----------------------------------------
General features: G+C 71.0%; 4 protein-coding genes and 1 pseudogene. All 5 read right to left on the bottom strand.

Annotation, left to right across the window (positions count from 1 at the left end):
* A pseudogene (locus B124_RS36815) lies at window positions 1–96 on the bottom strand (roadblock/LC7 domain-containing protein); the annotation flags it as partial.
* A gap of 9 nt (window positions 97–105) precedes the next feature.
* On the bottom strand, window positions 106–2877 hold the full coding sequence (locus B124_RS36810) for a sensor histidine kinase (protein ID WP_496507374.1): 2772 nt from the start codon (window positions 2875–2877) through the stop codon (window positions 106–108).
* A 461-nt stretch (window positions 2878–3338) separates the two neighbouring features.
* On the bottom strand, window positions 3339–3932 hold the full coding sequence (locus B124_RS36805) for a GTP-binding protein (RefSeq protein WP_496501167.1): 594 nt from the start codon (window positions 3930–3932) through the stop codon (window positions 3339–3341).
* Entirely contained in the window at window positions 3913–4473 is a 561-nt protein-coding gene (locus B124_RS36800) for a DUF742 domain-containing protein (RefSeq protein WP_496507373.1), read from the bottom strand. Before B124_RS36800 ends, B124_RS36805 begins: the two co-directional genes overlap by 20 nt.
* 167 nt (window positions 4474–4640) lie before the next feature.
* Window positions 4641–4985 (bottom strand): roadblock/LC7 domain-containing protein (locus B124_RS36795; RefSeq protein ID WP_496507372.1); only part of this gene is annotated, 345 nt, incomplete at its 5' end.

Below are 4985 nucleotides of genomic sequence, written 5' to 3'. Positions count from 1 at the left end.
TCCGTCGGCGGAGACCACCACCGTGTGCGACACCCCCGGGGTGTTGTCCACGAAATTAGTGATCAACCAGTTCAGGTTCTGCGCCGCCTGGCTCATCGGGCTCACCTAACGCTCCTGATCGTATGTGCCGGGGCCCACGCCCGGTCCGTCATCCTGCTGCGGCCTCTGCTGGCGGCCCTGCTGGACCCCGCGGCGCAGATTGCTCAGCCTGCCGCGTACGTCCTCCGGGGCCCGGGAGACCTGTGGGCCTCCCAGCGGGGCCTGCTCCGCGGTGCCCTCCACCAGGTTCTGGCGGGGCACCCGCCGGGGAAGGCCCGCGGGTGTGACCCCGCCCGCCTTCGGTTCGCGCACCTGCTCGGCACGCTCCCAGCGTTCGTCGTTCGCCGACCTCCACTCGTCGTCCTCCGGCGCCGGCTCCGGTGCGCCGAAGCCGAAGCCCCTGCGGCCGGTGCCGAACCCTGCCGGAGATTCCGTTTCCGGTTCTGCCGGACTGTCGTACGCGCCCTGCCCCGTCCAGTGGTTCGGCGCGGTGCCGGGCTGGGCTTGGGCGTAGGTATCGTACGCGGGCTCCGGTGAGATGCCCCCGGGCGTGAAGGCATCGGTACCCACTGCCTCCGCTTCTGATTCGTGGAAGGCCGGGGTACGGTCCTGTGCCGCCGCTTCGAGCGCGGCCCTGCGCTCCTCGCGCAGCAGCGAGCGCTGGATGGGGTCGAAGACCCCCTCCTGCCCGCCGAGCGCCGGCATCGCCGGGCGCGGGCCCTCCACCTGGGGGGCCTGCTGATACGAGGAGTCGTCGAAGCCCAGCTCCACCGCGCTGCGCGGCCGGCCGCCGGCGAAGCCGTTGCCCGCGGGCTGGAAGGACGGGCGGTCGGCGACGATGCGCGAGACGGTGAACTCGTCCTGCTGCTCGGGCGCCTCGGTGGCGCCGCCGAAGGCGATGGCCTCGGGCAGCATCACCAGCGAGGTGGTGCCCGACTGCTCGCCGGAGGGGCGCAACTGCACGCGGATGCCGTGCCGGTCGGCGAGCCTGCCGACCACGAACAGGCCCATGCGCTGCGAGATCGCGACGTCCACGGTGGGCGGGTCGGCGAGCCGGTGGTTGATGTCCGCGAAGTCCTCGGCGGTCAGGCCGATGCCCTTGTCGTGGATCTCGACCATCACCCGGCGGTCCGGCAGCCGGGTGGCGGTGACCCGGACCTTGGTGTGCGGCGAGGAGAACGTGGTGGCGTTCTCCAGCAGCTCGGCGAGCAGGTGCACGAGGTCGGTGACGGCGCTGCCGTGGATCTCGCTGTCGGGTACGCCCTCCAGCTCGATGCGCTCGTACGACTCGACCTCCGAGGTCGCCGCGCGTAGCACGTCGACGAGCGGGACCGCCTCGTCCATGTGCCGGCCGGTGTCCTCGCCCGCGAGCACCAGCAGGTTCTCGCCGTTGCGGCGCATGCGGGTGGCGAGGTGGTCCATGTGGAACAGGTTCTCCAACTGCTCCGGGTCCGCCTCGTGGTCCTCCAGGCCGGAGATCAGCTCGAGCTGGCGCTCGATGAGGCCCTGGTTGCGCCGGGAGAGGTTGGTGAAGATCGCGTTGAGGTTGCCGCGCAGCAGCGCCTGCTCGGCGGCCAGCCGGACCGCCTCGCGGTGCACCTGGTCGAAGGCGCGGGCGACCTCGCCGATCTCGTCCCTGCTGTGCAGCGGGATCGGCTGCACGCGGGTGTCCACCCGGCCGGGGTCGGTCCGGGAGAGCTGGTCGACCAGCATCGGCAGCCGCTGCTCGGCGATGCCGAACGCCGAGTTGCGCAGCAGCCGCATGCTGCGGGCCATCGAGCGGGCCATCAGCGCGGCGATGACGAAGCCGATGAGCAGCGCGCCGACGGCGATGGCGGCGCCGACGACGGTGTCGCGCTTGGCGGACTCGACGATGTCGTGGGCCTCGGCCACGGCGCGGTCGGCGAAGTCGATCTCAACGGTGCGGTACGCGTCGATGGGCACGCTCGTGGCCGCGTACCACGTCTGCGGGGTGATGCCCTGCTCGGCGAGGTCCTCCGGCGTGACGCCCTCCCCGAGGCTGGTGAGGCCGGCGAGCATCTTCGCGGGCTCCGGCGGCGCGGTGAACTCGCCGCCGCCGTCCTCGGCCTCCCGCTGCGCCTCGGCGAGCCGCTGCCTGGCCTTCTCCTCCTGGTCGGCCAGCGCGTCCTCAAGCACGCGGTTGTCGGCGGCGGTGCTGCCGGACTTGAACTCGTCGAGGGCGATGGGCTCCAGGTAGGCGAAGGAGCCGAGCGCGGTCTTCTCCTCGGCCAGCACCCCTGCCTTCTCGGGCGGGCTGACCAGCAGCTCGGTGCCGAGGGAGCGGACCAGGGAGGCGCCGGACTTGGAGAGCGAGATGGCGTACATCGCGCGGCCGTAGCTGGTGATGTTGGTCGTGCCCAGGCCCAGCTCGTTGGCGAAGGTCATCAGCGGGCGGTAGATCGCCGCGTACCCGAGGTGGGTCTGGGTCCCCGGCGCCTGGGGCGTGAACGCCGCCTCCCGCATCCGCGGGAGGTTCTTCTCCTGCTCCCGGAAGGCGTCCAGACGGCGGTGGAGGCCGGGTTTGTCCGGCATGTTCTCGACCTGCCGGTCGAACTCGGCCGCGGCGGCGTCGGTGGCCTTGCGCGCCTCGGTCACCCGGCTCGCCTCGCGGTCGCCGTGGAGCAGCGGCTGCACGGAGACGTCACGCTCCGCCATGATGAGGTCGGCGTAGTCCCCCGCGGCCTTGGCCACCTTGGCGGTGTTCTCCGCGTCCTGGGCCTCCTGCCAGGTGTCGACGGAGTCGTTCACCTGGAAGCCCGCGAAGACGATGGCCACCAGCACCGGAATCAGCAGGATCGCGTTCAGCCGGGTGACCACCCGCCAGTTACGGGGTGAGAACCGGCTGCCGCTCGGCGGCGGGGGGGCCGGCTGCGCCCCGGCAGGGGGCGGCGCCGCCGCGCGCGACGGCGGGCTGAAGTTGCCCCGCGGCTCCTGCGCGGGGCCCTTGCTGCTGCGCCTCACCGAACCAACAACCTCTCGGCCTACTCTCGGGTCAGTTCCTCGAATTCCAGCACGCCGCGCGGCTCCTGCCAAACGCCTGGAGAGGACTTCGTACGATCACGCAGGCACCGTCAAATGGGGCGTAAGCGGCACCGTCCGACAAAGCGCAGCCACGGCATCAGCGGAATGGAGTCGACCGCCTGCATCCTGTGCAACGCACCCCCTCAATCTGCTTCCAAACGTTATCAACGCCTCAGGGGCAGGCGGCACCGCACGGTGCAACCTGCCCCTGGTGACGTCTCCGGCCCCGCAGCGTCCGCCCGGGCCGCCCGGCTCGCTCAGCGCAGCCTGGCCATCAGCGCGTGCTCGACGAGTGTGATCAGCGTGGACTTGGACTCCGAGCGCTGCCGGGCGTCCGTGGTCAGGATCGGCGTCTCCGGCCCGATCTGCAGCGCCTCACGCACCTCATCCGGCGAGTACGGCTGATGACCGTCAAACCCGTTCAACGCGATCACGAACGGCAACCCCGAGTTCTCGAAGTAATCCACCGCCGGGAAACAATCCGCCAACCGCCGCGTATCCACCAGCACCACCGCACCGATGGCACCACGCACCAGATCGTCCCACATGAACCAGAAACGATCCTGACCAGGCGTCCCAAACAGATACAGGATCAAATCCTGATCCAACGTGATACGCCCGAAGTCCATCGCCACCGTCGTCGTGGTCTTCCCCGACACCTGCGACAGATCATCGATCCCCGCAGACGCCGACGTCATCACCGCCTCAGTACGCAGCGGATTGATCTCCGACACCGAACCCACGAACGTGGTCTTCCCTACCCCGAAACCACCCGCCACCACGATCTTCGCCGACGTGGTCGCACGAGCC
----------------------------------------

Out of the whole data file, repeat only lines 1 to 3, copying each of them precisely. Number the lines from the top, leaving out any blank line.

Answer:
General features: G+C 71.0%; 4 protein-coding genes and 1 pseudogene. All 5 read right to left on the bottom strand.

Annotation, left to right across the window (positions count from 1 at the left end):
* A pseudogene (locus B124_RS36815) lies at window positions 1–96 on the bottom strand (roadblock/LC7 domain-containing protein); the annotation flags it as partial.